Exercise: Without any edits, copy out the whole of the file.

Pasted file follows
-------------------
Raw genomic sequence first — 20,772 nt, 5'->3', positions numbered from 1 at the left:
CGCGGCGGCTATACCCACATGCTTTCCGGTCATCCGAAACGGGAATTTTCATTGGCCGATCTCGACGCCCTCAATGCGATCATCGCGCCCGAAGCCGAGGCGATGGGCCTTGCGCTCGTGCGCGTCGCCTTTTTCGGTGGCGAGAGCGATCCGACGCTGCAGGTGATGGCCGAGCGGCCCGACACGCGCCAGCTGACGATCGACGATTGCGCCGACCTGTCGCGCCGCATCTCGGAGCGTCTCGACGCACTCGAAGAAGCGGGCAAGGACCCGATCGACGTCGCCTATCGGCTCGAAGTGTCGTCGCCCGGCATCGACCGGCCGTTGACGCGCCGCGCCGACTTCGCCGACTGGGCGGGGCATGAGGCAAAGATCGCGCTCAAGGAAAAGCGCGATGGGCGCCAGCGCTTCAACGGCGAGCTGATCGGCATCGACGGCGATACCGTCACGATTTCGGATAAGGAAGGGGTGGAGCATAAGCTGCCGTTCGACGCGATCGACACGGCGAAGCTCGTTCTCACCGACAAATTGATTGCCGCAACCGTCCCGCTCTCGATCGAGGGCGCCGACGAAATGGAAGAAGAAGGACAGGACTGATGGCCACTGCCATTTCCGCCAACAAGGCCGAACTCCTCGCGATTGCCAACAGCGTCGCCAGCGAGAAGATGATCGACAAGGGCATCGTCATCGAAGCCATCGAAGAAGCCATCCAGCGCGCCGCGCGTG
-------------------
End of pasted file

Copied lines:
Raw genomic sequence first — 20,772 nt, 5'->3', positions numbered from 1 at the left:
CGCGGCGGCTATACCCACATGCTTTCCGGTCATCCGAAACGGGAATTTTCATTGGCCGATCTCGACGCCCTCAATGCGATCATCGCGCCCGAAGCCGAGGCGATGGGCCTTGCGCTCGTGCGCGTCGCCTTTTTCGGTGGCGAGAGCGATCCGACGCTGCAGGTGATGGCCGAGCGGCCCGACACGCGCCAGCTGACGATCGACGATTGCGCCGACCTGTCGCGCCGCATCTCGGAGCGTCTCGACGCACTCGAAGAAGCGGGCAAGGACCCGATCGACGTCGCCTATCGGCTCGAAGTGTCGTCGCCCGGCATCGACCGGCCGTTGACGCGCCGCGCCGACTTCGCCGACTGGGCGGGGCATGAGGCAAAGATCGCGCTCAAGGAAAAGCGCGATGGGCGCCAGCGCTTCAACGGCGAGCTGATCGGCATCGACGGCGATACCGTCACGATTTCGGATAAGGAAGGGGTGGAGCATAAGCTGCCGTTCGACGCGATCGACACGGCGAAGCTCGTTCTCACCGACAAATTGATTGCCGCAACCGTCCCGCTCTCGATCGAGGGCGCCGACGAAATGGAAGAAGAAGGACAGGACTGATGGCCACTGCCATTTCCGCCAACAAGGCCGAACTCCTCGCGATTGCCAACAGCGTCGCCAGCGAGAAGATGATCGACAAGGGCATCGTCATCGAAGCCATCGAAGAAGCCATCCAGCGCGCCGCGCGTG